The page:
Free downloads of online music to end
Updated: 2012-10-31 07:21
By Zheng Xin (China Daily)
China's major music websites are expected to form an alliance to start charging for music downloads at the beginning of next year, industry insiders said.
Baidu Music and Tencent Music are among the major music websites said to be part of the initiative.
Subscriptions that will allow users to download an unlimited number of songs are expected to cost between 10 and 15 yuan ($1.6 to $2.4) a month, a price level jointly reached by the country's major record companies and the music websites, said Wang Hao, chief executive officer of Xiami, a website founded in 2006.
The audition of music online is expected to remain free, Wang said.
"You won't have to pay anything to enjoy the music online, but if you want to download it, you will either have to subscribe to the service or pay for each single song," said Wang.
"The era of the free lunch for China's online music industry might be coming to an end," he said.
This is a radical change for the online music industry, and might bring a much-needed positive impact to the business, Wang said.
At the same time, the Chinese government has also released documents to boost the development of copyrighted and paid music online, another person with knowledge of the matter said.
According to an insider of the online music industry, record companies and the major online music platforms have been discussing the feasibility of a paid service for about six months.
The quality of paid music will see a significant improvement compared with the freebies currently available, the insider said.
According to Wang, online music industry relies heavily on advertisements, especially those for online games.
"Good music is not getting the attention it deserves, while online games are making profits, and forcing musicians to earn money through other channels," he said.
Unlimited free downloads pose a threat to musicians, as well as to the music websites, he added.
The most obvious solution for the present situation is the implementation of a new business model, with the collection of fees from consumers, Wang said.
However, if only one music website starts charging for downloads, netizens will definitely turn to one of its free counterparts, so the best strategy is for all the websites to launch paid services at the same time.
Wang Hui, a Beijing resident, said she would be willing to pay approximately 10 yuan fee for a subscription every month, as a way to support music industry.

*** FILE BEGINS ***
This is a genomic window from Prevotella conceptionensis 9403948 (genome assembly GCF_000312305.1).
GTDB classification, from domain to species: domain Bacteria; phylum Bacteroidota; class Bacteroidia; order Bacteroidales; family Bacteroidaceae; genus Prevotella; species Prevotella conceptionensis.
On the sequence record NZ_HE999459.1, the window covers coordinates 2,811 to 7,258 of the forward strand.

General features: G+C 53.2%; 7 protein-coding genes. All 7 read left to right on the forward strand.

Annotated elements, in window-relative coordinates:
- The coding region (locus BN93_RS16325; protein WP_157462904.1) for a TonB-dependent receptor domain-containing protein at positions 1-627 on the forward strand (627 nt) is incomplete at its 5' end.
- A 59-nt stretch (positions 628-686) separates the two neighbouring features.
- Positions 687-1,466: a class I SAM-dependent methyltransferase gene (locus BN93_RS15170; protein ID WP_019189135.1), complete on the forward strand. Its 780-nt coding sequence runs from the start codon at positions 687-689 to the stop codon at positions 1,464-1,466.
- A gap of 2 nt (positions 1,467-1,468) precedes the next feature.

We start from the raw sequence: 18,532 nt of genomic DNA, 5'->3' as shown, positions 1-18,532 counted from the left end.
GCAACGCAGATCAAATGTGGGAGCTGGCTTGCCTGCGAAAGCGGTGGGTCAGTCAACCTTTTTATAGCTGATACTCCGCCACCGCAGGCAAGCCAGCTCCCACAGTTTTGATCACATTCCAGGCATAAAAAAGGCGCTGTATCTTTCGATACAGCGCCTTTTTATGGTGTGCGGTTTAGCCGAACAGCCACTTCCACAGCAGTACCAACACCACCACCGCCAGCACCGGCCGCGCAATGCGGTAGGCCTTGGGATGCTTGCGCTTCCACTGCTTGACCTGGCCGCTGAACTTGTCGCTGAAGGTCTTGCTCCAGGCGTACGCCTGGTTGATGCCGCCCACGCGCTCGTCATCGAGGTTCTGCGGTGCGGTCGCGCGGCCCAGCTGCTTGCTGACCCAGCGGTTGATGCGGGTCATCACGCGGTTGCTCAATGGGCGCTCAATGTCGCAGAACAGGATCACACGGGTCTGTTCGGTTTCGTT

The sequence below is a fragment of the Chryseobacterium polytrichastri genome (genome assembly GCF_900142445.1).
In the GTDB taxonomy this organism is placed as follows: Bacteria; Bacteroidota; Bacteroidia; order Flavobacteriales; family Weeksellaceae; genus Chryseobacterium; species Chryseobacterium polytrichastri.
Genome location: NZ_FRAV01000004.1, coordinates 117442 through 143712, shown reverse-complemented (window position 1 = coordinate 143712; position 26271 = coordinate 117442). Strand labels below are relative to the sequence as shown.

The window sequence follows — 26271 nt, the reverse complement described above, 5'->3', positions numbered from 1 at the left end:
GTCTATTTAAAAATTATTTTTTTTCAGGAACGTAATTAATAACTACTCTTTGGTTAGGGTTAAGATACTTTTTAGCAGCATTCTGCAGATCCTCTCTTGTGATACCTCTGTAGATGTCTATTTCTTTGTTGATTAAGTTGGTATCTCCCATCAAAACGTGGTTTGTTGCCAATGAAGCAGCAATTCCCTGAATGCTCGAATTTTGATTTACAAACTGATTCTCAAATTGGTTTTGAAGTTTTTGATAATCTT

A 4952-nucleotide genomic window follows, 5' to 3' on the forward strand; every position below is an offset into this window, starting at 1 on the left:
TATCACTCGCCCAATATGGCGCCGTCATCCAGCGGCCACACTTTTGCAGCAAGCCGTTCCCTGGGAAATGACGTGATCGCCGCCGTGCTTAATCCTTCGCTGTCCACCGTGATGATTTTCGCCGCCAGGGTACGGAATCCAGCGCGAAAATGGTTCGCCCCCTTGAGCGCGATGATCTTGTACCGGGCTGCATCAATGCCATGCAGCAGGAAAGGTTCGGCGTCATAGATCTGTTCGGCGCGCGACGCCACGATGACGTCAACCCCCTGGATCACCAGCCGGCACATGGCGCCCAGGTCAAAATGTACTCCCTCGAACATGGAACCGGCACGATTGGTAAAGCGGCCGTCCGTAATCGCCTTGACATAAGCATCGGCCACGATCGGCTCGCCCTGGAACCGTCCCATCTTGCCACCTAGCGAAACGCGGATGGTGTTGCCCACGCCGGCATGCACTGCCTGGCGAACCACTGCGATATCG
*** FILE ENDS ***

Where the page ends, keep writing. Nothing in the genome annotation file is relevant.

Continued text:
"Musicians are not getting the share of the profits they deserve, and this is not healthy," she said.
However, she wouldn't be willing to pay much more.
"I might resort to the free online auditions, if they charge too much," she said.
Chinese people got used to freebies when it came to online music, so they might be hesitant to switch to another model, said You Yunting, a partner at the DeBund Law Offices based in Shanghai.
"You'd have to take a reform step by step, " You said.
Tian Hong, project director of the legal department of the Music Copyright Society of China, said that a reform would bring winds of change to the country's online music industry. It could spur a crackdown against piracy, while pushing for more respect toward copyright holders.
However, the success of the initiative would depend on the specific operating model chosen.
According to You, the alliance of the music websites was not formed to boost profits but to fight for survival.
He said that almost all of the music websites are in the red thanks to the rising license fees paid to the record companies.
"The license fees have become a heavy burden to the websites, in addition to the fees paid for the servers, broadband and labor costs," he said. "The advertisements can barely cover it."
The situation is especially severe for the small online music websites.
Wang said that Xiami has barely generated any profits as the website started charging for music downloads since its establishment in 2006.
"With abundant free music resources provided by the major music websites, it's hard to persuade consumers to foot the bill," Wang said.
However, the paid service model might not be a silver bullet either, You said.
The alliance may run afoul of the country's antitrust and unfair-competition laws, and might result in interference from the government, including the departments related to industry and commerce, as well as national development and reform.
Good news for artists
The idea of a joint paid service, however, was cheered by independent artists.
Hou Chen, the 26-year-old lead singer of a band called CLF, which was formed in 2007, said that the new business model would further encourage musicians, especially independent artists, to come up with better work.
Hou said that her band uploaded several original songs to the Web but never saw any royalties.
"We don't depend on the profits of selling music online but that would certainly be a recognition of our work," she said.
Hou said that the band makes some money only through live shows, which can bring them between 200 yuan to 4,000 yuan per performance.
"The current business model doesn't benefit the artists or the music websites, so it might be time for a change," she said.
Chen Limin contributed to the story.